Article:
The automated drilling system has several advantages with respect to drill- ing optimization. By itself, the system allowed the driller to clearly view downhole behaviors as they occurred while drilling. These behaviors allowed the driller to measure torque transfer and multiple types of vibration that were contributing to energy loss along the drillstring and BHA. While surface weight values were held relatively steady by using an autodriller, downhole weight values were very unpredictable and frequently oscillated above 50% of set point values on the wells drilled (SPE).

In addition to the driller’s ability to view downhole data, applications can also be implemented that connect to both downhole data and surface data, allow- ing for automated drilling. This application was activated on the surface data acquisition system during drilling and was able to collect downhole and surface data, acting as a “smart” downhole autodriller. This application used the data streaming to surface from the NOV BlackStream tools to calculate the most efficient operating values for various drilling equipment, keeping the down- hole behavior consistent and predictable. This consistency reduced the risk of tool failures while allowing for increased drilling performance and vibration consistency for the entirety of the well. Most importantly, this combination of tools and software led to increased reliability and safety.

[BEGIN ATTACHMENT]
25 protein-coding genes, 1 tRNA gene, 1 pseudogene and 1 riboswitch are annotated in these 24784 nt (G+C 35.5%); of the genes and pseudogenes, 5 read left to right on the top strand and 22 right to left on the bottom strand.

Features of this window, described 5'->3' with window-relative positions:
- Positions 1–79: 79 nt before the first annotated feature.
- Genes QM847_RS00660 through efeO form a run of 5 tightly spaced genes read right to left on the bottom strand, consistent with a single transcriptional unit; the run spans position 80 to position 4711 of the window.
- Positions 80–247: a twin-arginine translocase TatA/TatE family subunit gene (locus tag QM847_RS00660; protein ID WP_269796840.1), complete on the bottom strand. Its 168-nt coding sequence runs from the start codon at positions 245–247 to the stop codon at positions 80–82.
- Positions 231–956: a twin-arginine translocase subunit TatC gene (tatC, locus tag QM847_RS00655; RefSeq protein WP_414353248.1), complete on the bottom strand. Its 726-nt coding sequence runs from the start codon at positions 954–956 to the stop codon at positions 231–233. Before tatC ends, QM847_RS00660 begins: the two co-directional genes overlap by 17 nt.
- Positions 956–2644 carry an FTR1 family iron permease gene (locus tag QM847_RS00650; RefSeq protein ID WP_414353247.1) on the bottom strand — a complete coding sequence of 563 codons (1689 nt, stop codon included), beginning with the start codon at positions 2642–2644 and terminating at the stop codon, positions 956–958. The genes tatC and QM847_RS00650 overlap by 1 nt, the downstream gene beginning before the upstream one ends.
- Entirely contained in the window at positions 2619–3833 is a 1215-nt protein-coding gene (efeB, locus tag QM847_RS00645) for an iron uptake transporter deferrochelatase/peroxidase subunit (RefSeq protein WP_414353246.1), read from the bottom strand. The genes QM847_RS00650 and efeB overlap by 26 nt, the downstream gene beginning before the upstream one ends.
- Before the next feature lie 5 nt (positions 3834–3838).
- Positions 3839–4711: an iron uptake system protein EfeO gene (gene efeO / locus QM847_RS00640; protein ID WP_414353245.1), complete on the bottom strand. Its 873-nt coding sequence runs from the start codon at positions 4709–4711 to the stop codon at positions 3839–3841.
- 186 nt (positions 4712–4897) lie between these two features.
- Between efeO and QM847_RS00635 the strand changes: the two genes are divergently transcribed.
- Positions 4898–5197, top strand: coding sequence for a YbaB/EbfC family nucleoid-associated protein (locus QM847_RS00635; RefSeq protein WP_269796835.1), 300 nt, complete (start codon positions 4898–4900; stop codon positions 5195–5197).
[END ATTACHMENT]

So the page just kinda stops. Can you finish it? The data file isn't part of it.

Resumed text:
With the increase of drilling hardware and software competition, tools must be properly chosen per application. Each tool has a specific purpose, and with the advent of real-time data telemetry to surface, it quickly becomes apparent which BHA combination is the most optimal. In the race to improve drilling performance and safety, consistency is winning. Sometimes less is more, and the key is finding the correct window of downhole weight, differential pressure, and rotations per minute (RPM) by trusting technology and software to guide and teach during the drilling process. A human may be able to make a single decision before a computer, but the long-term alert and automated damage mitigation of a proper data acquisition system will continually outperform a human in both speed and consistency.